Grigory Pasko: Déja-vu in Brussels, Part 1

Déja-vu in Brussels, Part 1 By Grigory Pasko, journalist In Moscow Recently, Polish prime-minister Donald Tusk visited Moscow and offered Russia a new variant for the construction of a new «Yamal-Europe» gas pipeline as an alternative to the «Nord Stream» gas pipeline. In the opinion of the Polish government, this will allow unsanctioned siphoning-off of gas and unpredictable increases by transit countries of the fee for the transit of the gas to be avoided. The Polish government has already attained approval of the project from the governments of Estonia, Latvia, and Lithuania. However, before Tusk even left for Moscow, it was clear that Russia would not accept the alternative variant. Russian president Vladimir Putin uttered the standard stock phrase about being interested in developing relations with Poland. The position of Gazprom with respect to the Polish variant was voiced by one of the clerks of the gas monopolist: this variant is unacceptable for us. That’s it. End discussion. End discussion?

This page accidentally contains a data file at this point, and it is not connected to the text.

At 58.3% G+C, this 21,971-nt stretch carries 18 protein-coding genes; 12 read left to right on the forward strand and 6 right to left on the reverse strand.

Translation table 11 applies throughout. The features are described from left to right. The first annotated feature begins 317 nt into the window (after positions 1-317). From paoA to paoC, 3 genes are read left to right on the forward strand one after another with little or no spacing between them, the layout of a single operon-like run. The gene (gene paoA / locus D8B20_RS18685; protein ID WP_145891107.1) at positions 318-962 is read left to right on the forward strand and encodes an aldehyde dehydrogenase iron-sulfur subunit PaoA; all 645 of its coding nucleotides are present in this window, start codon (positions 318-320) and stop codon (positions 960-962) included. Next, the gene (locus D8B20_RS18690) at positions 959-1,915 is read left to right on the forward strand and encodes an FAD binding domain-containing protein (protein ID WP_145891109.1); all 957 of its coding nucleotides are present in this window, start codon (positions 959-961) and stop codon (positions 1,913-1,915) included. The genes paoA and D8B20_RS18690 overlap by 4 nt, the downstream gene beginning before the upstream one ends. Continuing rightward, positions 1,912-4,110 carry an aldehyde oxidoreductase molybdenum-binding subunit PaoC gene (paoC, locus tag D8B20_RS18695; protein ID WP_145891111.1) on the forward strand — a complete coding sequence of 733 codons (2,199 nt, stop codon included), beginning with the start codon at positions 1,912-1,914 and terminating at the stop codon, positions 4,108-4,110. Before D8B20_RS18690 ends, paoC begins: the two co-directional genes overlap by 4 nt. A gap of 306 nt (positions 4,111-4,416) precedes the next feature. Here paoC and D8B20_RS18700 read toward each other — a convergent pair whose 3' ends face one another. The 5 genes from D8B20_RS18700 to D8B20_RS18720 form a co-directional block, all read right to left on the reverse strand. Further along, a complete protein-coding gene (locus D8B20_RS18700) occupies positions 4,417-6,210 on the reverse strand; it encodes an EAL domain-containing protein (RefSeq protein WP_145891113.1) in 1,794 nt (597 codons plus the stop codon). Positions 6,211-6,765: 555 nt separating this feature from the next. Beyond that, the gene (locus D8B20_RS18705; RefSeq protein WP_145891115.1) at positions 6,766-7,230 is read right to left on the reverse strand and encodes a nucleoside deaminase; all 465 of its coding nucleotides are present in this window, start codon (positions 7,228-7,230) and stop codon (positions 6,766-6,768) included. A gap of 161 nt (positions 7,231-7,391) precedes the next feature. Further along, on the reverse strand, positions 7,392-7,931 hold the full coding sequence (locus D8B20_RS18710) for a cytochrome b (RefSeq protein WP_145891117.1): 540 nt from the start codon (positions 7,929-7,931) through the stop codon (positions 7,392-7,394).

In BrusselsNot long after Tusk’s appearance in Russia, hearings were held in Brussels in the Committee on Petitions of the European Parliament. The topic of discussion – the environmental aspects of the construction of the «Nord Stream» gas pipeline. The event was interesting in part because executive director of the «Nord Stream» company Matthias Warnig and technical director Dirk von Ameln spoke at it.On top of that, many interesting, in my opinion, petitions by representatives of different countries were voiced.carnivalposters081208Come one, come all! Gaily colored posters announcing the hearings resembled advertisements for a carnival (Photo by Grigory Pasko)Running the bureaucratic gauntletYou could write a whole play about the procedure for getting through all the cordons on the way to any meeting room in the building of the European Parliament in Brussels – a play about the eternal reign of bureaucratism. I don’t think I’ve ever gone through such encumbrances and minutiae in the procedure for getting a pass, the inspection of things and verification of identity – not even in airports, let alone Russian prisons.No, no, don’t get me wrong – I’m not at all against my own safety and security. But believe me, I could easily have gotten by with only one visitor’s pass, and not the three I was issued: the first to enter the building of the European Parliament, the second as an accredited journalist (to the very same place), and the third as a journalist having permission to shoot photos and video.Having gone through all the circles of this bureaucratic-control hell, I thought to myself: so how is it that terrorists nevertheless somehow manage to commit their abhorrent deeds?In the hall named after PetraGathered in the Petra Kelly conference hall – named after the famous German ecologist and founder of the party of the “greens” – was everybody and anybody who had even the slightest thing to do with the Nord Stream gas pipeline project. The hearings were presided over by committee chairman Marcin Libicki, then European Commissioner for Energy Andris Piebalgs took the podium, then former Lithuanian president Vitautas Landsbergis spoke…petrahall081208In the hall named after Petra (Photo by Grigory Pasko)Technical director of Nord Stream Dirk von Ameln, whom I had arranged to interview, sat surrounded by Matthias Warnig, his assistant Jens Müller, and about twenty employees of the company Nord Stream. They were calm and impassive. (By the way, their baby – the future gas pipeline – doesn’t really belong to the Warnigs and the von Amels: the true owners of the gas pipeline don’t show their faces in public).Déja-vuRight from the start of the discussions, the motions, and the petitions, it became clear that this was not the first time this sort of thing was taking place in such a hall at the European Parliament.The heads of the joint Russian-German project «Nord Stream» had already been here back in the beginning of last year. Back then, they had conducted a series of “high-level” meetings at the European Commission and the European Parliament. They discussed problems associated with the laying of a gas pipeline along the bottom of the Baltic Sea from Russia to Germany, support for the project on the part of the institutions of the European Union, the governments and public of the countries of the EU.As was underscored at a press conference by the chairman of the company’s shareholders’ committee, former FRG chancellor Gerhard Schroeder, all Europe should be interested in the realization of this project: “We are committed to providing reliable supplies of energy to Europe for many decades. Our key concern is that the realization of the project meet the highest international and national nature-protection standards”.Warnig, who was accompanying Schroeder at the time, noted: “The company is conducting an active dialogue with all countries adjoining the Baltic Sea, in order to find the optimal ways for carrying out the project. By autumn, «Nordstream» will present comprehensive research on the ecological aspects of the construction”.Let us note right from the start that Nord Stream did not present “comprehensive researches about ecological aspects”. I’m getting the impression right now that it had never intended to do so. Running ahead of myself, I will say: they weren’t presented this time around, either. Furthermore, both von Ameln in my interview with him and Warnig in his presentation to the subcommittee said one and the same thing in exactly the same words. No doubt they said the exact same thing with Schroeder last year.The world petitionsMeanwhile, the public gathered in the Petra Kelly conference hall was in a highly critical frame of mind in relation to the ecological aspect of the Nord Stream project. Summing up all the comments of the various parties, I will note the main questions that were touched upon in these petitions.nordstreamhearing021208It was standing room only during the Nord Stream hearing (Photo by Grigory Pasko)It was noted, in particular, that the Baltic Sea is a shallow body of water and that it is already suffering from industrial activity. The ecosystem is vulnerable. The chemical weapons lying around on the seabed have not been researched. The pipeline will cross the territories of nature parks. If an accident happens on the operating pipeline, who will be responsible? The European Commission is not very actively taking part in the discussion of the materials of the environmental impact assessment (EIA) of the project. How will monitoring of the environment be conducted after the completion of construction? Why is the headquarters of the Nord Stream company located in Switzerland? (Not an idle question, by the way: in the event of the bankruptcy of the company, it is either the countries near the territories of which an accident takes place, or all Europe together, that will be responsible for the consequences of an accident). There’s no need to keep repeating all the time that the project is for the integration of Europe: of the eight countries directly affected by the project, five are against it. And this has already become a factor of reintegration.Dirk von Ameln made a presentation. He said that Nord Stream simply yearns to build the pipeline in full compliance with international norms and to protect the ecosystem; that it is conducting a dialogue with authorities, citizens, and organizations; that it has received 129 comments and has conducted 10 meetings with representatives of the countries that have signed the Espoo Convention.The “Trojan horse” brought to Brussels by Nord Stream – a firm from Denmark that has conducted an EIA of the project – also voiced its opinion. It consisted of the following: the firm examined three variants of the pipeline, and the best one of the three (surprise, surprise…) turned out to be the very one Nord Stream is proposing to build. There was a lot of talk about nature, about relations with ecologists, and about love for birds. And almost as an afterthought, it just happened to be mentioned in passing that the actual materials of the EIA aren’t quite ready yet. Although it was then declared at once that “our EIA will satisfy everybody”.[Read Part 2 here]